So it’s nearly 1:30 AM on Monday and I’m coming off a 48-hour writing binge. I didn’t quite reach my goal, but I’m still happy with what I got done. I have a few more pages left to polish, but I edited most of the day today (Sunday) and I’m really happy with it. It’s solid work. I have to pack it in now, because this blog post is due and I’m tired enough to start making silly typo mistakes (if you find some in here, I hope you forgive them), but if I had more time and energy, I’d still be writing. There’s plenty more story waiting to get from my brain onto the page. Instead you’ll get an off the cuff blog post from me that I hope doesn’t make you cross-eyed.
I disconnected in order to get so much done. I shut off my Outlook and all my instant message programs. I ignored the phone. The family did all the cooking. In the vacuum created by the lack of distractions, I connected with my characters and my story in a way I needed to and I hit “the zone.” I love that. I’ve missed that.
When I first started writing in Fall ‘03, I wasn’t a member of RWA. I used the internet for sending e-mail and Christmas shopping, but that’s it. When I sat down to write, there was nothing to get in the way. What else would I do at the computer? E-mail was sparse and social networking wasn’t around yet. Or if it was, no one I knew was aware of it. How times have changed.
But that’s okay and I’m not complaining about the things that take us away from writing. As the burden of book promotion continues to fall more and more heavily on the author, it’s to be expected that the promotional avenues that are inexpensive or free of monetary cost require an investment of time instead. And let’s face it, social networking can be fun and rewarding.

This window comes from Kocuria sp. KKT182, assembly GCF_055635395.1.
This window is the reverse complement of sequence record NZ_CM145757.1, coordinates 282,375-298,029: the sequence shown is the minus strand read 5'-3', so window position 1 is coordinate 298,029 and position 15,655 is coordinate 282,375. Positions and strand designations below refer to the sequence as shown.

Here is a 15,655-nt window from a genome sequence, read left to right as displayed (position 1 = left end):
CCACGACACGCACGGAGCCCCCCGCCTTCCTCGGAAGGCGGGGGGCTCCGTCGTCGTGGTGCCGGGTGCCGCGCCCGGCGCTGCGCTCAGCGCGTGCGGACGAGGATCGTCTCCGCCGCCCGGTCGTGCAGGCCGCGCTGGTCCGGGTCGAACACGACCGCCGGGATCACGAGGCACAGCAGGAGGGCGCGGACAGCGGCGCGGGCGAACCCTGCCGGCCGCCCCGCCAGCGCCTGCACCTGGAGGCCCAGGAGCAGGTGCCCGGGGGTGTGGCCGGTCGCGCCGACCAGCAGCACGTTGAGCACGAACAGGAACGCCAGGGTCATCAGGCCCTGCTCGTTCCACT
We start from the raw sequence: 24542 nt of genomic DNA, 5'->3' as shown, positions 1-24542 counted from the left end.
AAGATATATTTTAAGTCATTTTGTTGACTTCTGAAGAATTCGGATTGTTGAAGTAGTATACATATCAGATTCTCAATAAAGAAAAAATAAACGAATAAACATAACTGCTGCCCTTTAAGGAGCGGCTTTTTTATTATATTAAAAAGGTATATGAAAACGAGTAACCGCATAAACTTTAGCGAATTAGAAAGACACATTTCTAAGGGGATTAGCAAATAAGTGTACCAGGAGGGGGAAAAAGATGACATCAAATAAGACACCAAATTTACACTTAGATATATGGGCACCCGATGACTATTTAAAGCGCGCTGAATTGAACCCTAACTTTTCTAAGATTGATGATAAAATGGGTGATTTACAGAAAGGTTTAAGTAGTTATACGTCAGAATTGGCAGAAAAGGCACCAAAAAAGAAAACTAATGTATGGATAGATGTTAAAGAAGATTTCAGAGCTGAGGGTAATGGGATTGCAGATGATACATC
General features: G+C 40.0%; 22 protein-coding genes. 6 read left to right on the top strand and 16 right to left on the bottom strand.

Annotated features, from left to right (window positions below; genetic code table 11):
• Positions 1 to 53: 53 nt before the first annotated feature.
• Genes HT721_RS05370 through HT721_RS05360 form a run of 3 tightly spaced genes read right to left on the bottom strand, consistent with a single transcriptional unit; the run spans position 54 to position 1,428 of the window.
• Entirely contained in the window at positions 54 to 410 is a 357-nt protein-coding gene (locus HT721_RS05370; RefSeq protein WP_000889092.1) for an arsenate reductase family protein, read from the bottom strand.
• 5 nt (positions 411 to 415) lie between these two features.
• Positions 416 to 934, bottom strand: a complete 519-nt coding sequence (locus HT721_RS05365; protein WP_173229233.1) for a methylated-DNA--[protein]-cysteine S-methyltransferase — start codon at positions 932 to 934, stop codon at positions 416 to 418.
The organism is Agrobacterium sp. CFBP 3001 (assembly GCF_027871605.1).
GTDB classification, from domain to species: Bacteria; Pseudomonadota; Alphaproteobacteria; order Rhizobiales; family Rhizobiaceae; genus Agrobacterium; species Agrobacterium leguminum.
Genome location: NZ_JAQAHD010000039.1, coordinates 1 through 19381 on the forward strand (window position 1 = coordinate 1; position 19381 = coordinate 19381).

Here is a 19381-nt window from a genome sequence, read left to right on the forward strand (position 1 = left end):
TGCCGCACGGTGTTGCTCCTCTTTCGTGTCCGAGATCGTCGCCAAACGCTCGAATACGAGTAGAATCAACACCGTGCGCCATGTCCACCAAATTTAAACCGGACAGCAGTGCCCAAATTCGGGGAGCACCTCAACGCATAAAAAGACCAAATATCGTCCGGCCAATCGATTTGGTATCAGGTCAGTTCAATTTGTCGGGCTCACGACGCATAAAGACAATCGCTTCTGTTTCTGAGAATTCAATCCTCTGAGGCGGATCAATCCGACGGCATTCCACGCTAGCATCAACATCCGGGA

Being more accessible online is just one of the many changes that have been happening in the industry since I first began writing. Looking back to those days when I first started, so much is different now.
Some of the bigger book news from last week:
B. Dalton bookstores are closing forever — Wow. I’m so bummed about that. The bookstores in malls are always a stop for me during holiday shopping. Now some malls don’t have any bookstores at all. Waldenbooks has been steadily closing for years. Soon they’ll be gone, too.
Walmart jumps into online bookselling with both feet — not only that, but they’re starting a new program called “America’s Reading List” through which they’ll be offering give 50% off or more on 200 current bestsellers. (I remember when they cut the size of their book departments just a couple years ago. This big push for books is quite a turnaround from that.) Most bookstores, including the chains (who usually sell books at full sticker price), can’t compete with that. And why is $9.99 for an ebook “unrealistically low”?
Barnes& Noble is getting ready to unveil a hot new e-reader — I’m hoping more of these devices are all-inclusive when it comes to file format. And I’m dying to see what Apple’s iTablet will be like.
What do you think will be next? How different will book selling and publishing be in a year? Two years? What do you wish would happen?
And I can’t forget this: Lorena’s comment number was selected by Random.org to win my Brava backlist. Thank you, everyone, for your comments.
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